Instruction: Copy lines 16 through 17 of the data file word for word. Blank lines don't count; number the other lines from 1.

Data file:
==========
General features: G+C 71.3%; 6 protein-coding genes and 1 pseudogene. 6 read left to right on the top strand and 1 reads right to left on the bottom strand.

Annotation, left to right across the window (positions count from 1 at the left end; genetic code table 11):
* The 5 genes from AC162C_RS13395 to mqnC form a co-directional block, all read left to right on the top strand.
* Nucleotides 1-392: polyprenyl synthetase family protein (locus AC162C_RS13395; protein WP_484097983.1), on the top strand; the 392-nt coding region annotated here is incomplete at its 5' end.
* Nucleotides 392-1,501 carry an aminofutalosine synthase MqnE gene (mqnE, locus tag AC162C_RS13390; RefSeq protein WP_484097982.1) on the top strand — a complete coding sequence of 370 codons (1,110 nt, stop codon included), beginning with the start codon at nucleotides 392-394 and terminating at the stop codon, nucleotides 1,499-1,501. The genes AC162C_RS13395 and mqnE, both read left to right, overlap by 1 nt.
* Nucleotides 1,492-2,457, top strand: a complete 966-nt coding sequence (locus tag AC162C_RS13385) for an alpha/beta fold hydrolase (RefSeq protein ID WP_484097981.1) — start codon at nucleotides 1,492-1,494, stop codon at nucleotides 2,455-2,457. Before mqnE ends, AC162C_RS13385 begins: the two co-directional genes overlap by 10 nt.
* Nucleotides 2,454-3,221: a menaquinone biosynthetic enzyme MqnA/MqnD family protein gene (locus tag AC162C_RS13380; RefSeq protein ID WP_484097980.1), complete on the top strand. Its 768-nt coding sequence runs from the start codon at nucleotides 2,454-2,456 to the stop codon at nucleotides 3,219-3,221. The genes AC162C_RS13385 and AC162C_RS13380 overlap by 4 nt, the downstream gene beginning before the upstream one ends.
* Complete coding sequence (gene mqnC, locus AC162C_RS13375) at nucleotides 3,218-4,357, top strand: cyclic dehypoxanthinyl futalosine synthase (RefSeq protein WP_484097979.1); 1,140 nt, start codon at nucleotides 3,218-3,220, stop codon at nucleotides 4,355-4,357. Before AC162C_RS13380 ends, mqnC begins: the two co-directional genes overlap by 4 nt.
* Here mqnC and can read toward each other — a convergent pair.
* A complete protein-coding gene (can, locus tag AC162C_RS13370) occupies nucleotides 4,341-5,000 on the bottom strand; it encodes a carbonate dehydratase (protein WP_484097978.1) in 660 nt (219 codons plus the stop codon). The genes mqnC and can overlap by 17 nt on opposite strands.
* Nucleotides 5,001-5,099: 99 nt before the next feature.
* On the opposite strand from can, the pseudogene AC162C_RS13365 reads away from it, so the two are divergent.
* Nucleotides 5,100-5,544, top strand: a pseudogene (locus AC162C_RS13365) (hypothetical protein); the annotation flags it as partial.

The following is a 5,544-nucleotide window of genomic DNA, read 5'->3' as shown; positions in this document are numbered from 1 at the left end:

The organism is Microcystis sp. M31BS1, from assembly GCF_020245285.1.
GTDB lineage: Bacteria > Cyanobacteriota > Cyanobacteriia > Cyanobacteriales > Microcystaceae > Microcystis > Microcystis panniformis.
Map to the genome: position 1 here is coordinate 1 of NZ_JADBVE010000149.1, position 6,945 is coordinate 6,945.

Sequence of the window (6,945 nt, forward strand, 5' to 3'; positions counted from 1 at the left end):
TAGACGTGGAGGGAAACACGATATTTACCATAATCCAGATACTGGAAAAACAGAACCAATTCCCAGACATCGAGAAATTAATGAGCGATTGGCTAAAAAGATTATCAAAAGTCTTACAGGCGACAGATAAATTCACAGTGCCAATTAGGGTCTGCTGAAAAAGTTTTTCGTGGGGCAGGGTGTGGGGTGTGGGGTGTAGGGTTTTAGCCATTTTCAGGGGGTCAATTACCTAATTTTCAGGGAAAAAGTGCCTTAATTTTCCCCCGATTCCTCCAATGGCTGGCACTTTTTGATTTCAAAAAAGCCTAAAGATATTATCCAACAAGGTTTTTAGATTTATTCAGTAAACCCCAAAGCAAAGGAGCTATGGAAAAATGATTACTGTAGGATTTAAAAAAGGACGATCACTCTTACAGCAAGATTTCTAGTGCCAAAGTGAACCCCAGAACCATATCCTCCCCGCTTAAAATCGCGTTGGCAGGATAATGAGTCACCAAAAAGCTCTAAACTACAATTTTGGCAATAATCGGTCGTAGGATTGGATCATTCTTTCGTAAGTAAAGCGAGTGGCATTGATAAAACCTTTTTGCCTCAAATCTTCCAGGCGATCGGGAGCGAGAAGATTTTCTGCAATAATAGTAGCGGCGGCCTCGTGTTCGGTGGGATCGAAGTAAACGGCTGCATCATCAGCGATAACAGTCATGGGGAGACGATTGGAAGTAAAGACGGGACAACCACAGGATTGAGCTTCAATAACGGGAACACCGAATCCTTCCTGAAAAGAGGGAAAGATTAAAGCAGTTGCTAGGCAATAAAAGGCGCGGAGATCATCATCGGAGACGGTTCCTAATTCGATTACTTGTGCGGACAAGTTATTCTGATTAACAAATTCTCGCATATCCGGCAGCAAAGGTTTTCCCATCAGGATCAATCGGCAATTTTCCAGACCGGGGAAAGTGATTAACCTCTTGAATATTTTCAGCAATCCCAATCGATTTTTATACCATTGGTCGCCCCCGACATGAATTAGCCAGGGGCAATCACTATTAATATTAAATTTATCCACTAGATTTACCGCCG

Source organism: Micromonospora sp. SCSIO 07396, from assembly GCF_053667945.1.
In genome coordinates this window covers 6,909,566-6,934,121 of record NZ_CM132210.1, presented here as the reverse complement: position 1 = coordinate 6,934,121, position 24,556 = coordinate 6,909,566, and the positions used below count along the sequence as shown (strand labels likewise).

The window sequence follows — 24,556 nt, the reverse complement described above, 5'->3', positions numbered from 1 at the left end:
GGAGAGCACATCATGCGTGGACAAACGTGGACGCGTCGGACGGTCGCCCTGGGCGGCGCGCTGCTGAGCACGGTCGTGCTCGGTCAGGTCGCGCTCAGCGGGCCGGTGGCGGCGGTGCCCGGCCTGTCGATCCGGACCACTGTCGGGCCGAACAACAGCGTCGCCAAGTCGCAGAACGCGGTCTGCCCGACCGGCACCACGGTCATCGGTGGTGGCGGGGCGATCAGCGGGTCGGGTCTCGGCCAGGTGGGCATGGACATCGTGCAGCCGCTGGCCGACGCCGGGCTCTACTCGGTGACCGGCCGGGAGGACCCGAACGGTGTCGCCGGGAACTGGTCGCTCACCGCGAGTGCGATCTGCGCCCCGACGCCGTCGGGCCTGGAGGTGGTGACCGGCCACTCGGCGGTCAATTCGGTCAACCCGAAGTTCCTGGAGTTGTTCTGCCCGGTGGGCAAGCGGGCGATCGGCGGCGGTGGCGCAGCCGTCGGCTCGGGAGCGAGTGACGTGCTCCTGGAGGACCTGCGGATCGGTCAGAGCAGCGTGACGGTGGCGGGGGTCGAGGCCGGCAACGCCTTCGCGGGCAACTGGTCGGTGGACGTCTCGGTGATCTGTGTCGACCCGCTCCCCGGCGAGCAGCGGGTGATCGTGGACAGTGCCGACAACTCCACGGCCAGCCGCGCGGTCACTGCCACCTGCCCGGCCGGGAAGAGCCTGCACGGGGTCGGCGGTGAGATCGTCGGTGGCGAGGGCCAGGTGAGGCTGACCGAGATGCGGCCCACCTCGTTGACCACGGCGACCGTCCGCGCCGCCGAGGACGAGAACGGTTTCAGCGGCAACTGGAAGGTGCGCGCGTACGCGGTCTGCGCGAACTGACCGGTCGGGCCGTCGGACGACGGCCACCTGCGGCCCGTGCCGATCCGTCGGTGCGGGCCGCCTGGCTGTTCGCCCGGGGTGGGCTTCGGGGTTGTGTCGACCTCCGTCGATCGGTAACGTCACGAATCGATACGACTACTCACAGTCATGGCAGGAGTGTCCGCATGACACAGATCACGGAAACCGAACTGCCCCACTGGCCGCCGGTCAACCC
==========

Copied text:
GTDB lineage: Bacteria > Cyanobacteriota > Cyanobacteriia > Cyanobacteriales > Microcystaceae > Microcystis > Microcystis panniformis.
Map to the genome: position 1 here is coordinate 1 of NZ_JADBVE010000149.1, position 6,945 is coordinate 6,945.